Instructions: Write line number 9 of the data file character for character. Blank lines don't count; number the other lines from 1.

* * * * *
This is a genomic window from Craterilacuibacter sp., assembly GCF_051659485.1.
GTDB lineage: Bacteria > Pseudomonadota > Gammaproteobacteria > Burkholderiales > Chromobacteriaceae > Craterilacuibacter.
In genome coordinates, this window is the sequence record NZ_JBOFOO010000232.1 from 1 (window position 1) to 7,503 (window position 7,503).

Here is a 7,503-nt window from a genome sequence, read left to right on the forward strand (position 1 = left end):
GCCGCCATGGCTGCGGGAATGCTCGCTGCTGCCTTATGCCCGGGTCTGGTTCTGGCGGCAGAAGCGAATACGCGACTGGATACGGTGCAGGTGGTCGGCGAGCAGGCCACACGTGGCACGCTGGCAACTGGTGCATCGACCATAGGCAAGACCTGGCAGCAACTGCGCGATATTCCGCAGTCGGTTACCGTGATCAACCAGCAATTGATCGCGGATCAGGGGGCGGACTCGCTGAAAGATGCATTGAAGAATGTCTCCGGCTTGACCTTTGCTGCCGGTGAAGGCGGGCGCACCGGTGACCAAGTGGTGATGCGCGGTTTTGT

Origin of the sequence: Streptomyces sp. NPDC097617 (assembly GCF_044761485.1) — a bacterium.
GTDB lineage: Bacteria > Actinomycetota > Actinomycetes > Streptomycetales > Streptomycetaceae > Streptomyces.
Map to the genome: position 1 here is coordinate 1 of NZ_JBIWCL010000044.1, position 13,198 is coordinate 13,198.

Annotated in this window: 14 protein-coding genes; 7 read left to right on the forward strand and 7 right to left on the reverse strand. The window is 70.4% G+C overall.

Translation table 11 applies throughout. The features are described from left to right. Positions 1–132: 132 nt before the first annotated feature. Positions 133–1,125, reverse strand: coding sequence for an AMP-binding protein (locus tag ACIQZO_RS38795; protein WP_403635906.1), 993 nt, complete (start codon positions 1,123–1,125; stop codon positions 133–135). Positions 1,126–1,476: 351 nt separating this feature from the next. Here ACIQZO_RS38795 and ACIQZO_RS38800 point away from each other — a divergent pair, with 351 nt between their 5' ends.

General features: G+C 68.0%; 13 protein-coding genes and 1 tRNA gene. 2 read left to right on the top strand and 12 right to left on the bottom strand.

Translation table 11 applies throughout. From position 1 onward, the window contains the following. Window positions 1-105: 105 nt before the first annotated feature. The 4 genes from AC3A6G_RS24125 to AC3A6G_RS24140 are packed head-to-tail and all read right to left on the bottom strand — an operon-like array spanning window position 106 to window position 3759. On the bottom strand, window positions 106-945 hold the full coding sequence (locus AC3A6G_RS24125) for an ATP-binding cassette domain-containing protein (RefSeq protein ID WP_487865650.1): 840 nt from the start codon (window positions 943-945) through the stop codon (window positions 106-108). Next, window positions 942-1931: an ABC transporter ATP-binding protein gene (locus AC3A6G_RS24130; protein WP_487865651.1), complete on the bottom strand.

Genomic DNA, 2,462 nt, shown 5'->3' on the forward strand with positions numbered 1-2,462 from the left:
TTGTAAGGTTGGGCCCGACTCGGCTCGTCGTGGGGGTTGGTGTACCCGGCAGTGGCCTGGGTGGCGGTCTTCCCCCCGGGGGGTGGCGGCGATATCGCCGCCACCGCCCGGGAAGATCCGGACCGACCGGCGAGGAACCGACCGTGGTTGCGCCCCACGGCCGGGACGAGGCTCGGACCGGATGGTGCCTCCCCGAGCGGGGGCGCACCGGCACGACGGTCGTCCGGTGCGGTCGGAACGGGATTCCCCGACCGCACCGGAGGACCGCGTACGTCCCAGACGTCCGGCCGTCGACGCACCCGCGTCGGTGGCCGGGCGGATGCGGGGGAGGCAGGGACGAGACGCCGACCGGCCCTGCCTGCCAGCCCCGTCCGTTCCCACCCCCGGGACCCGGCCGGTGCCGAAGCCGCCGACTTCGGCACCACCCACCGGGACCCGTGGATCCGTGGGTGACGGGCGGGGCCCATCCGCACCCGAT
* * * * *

Annotated in this window: 14 protein-coding genes; 7 read left to right on the forward strand and 7 right to left on the reverse strand. The window is 70.4% G+C overall.